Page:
“As is the case with far too many of the issues we face, under-engagement largely impacts our communities of color which tend to have the highest concentration of STLS students. In providing emergency grants to all STLS students and their families, the Chicago Families Forward Fund is providing crucial resources to those who need them the most,” said 24th Ward Alderman Michael Scott, Jr., Chairman of the Committee on Education and Child Development. “I am proud to stand by Mayor Lightfoot and Dr. Torres as they live up to their promise to keep equity as our North Star.”   

The majority of STLS students belong to Chicago’s Black and Brown communities which have borne the brunt of the pandemic’s health and economic impacts. The students experiencing homelessness are overwhelmingly children of color, at a total of 98 percent, whereas up to 76 percent are students in Black communities. This funding will provide targeted relief to these communities in the short-run and support the City and CPS’ longer-term strategy for reengagement.  

"As Chicago Public Schools' independent Foundation, the Children First Fund is excited to partner with the City and the District on this initiative,” said Sadie Stockdale Jefferson, Executive Director of Children First Fund. “The challenges of the past year have highlighted the importance of providing flexible funding to our families who need it most, removing barriers to school and helping our students reengage with learning."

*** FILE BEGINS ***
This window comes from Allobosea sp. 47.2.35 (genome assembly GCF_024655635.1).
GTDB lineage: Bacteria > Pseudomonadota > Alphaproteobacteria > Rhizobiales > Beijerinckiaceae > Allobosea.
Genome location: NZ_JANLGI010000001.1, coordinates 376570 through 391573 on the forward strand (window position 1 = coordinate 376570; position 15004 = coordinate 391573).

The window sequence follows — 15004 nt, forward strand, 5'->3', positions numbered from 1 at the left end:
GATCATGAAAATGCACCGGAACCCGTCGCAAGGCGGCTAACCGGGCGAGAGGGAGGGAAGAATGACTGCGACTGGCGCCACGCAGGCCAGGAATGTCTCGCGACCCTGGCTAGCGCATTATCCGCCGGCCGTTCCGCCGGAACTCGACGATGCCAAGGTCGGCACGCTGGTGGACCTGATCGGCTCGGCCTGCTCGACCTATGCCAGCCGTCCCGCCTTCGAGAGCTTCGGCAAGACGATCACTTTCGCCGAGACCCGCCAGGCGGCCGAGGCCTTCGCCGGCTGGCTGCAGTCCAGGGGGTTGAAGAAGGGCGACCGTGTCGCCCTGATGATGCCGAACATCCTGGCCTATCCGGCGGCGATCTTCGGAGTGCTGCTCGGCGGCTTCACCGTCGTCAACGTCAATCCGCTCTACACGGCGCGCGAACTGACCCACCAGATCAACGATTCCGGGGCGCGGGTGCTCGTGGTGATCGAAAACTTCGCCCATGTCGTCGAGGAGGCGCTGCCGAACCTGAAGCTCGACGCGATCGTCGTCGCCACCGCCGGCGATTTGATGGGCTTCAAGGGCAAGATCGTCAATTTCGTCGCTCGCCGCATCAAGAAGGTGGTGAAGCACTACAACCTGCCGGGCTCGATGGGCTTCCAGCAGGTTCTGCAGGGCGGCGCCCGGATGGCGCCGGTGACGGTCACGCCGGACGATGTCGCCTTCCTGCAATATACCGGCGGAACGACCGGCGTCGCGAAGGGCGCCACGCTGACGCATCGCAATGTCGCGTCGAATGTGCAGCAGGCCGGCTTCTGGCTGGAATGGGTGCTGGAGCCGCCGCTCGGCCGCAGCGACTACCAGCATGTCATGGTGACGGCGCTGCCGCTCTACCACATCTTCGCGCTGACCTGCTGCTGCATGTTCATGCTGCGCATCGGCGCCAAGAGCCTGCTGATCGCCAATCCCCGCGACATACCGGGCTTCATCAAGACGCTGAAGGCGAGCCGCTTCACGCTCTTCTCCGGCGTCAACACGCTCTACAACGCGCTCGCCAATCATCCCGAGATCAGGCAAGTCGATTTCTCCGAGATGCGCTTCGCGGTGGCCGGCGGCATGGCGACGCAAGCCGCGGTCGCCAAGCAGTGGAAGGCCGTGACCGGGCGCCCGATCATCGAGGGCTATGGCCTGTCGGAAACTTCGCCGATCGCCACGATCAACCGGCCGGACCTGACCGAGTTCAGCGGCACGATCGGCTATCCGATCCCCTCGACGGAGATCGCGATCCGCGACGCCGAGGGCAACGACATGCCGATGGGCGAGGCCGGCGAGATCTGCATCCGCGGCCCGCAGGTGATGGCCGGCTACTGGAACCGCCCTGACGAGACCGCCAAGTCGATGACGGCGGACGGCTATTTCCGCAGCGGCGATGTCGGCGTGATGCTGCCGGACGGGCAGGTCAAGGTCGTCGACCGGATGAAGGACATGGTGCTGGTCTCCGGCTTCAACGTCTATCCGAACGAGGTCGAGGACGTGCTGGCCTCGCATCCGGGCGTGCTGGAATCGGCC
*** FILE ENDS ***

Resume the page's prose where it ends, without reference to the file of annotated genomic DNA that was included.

Providing cash aid to families through their child’s school as well as providing supports to STLS Liaisons in schools to help connect families to wrap-around supports makes this program among the first of its kind in the U.S.  These wrap-around supports include additional mental health supports, tutoring, city services including housing supports as well as increasing awareness of general benefits provided to STLS students such as fee waivers, warm coats and educational supplies.  The program’s design and processes incorporate findings from rigorous research on direct cash transfer programs, chronic absence interventions, and roots of housing insecurity.  

"Families and students experiencing homelessness have faced housing instability, job loss, loss of family members and serious health issues during the pandemic,” said the Chicago Coalition for the Homeless. “All Chicago families and students need housing and other resources to succeed in school. The direct payments to CPS families and students experiencing homelessness that are flexible will allow families and students to address a variety of unique and urgent needs." 

Besides providing crucial aid to families, the structure and scope of the program provide a unique opportunity for the City, in partnership with leading academic centers, to gain new insights on how to better serve vulnerable families and youth in Chicago.   

Eligible families may fill out a short registration form confirming eligibility at by Friday, October 1st, or pick up a paper registration form at their child’s school.